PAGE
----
Prepare an Emergency Kit for Your Pet:
A severe storm can leave you stranded for days. An emergency kit for your pet should include food and water for 5 to 7 days, feeding dishes or bowls, a manual can opener, any needed medications, dog grooming items, toys, a blanket, first aid items, plastic trash bags, paper towels, a carrier, a leash or a harness. Importantly, include the emergency packet recommended above. Check this kit every couple of months to be sure food or medications have not become outdated. This kit can be taken with you if you are required to evacuate.
An Evacuation Plan is a Must:
In a worst case scenario you may be required to evacuate by first responder personnel. Take your pet with you. It is unsafe to leave a pet home alone during a strong storm. Be aware that many emergency shelters including Red Cross shelters do not accept pets unless they are service dogs. Plan beforehand and call your local animal shelter for names of facilities in your local area that will board pets in an emergency. If you want to keep your pet with you make a list of local hotels and motels that are pet friendly. Some web sites to help you find pet friendly lodging include www.pet-friendly-hotels.com, www.pets-allowed-hotels.com or www.dogfriendly.com. Call and make your reservations early as many pet friendly lodging facilities tend to fill up quickly. Have a plan B ready in case your first choice is full. FEMA, the Federal Emergency Management Agency is required to provide evacuation information for pet owners. You can find this information at www.Ready.gov/animals under the heading Pet and Animal Emergency Planning. Additional reliable, helpful information can be found at www.RedRover.org. Red Rover responders shelter and care for animals displaced by natural disasters. If you need sheltering assistance call Red Rover at 800-440-3277.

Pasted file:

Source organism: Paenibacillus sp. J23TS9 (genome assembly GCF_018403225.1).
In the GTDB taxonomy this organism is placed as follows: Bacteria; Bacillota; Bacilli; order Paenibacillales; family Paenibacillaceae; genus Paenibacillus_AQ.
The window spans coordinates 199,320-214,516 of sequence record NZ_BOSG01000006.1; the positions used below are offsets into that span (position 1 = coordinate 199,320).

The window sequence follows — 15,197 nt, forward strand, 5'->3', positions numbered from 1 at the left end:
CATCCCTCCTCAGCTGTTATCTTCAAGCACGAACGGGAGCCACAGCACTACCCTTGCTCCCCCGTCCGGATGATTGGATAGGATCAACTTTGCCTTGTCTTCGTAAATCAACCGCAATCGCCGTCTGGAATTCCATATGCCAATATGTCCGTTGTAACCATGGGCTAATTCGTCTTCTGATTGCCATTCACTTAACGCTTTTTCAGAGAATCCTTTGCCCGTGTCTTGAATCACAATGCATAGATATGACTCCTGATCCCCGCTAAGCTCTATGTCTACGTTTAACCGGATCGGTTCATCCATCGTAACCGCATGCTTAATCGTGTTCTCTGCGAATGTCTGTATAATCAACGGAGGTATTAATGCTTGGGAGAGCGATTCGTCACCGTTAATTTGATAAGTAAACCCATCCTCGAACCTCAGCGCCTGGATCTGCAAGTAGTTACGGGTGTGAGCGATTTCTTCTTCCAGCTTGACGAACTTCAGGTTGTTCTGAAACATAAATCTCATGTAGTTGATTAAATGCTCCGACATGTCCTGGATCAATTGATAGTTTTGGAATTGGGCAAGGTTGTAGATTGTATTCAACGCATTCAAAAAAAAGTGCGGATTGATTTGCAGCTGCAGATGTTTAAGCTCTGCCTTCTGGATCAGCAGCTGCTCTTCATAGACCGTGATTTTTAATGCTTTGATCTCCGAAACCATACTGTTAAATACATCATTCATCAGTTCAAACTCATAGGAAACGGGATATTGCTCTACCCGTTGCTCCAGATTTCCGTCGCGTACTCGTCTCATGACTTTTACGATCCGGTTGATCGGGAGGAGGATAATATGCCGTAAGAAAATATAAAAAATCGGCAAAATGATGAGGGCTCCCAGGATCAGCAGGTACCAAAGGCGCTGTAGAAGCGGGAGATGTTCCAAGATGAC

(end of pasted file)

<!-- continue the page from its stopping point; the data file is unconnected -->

Comforting Your Pet During an Emergency:
Expect unusual behavior from your pet during and after a severe storm. New and frightening situations can be overwhelming for an animal. You may find your pet cowering or trying to hide. Some extra attention and soothing words can help. Stay close and offer some extra hugs. Some vets and pet owners recommend swaddling with snug shirts which comes in all sizes to fit any pet. They wrap tightly around a pets torso and keeps them calm. Reviews for this product are very positive. Keep your pet safely leashed when you go outside following a storm. They will be confronted with different smells and likely altered terrain. There may also be downed power lines, sharp objects or broken glass on the ground, or snakes, rodents, small wild animals or insects that have been displaced. Return to your usual routine as soon as possible and your pet will soon be back to normal.
Be prepared. Include your pet in your family’s emergency plan and be ensured that your beloved pet will be safe, secure and well cared for in a weather related emergency.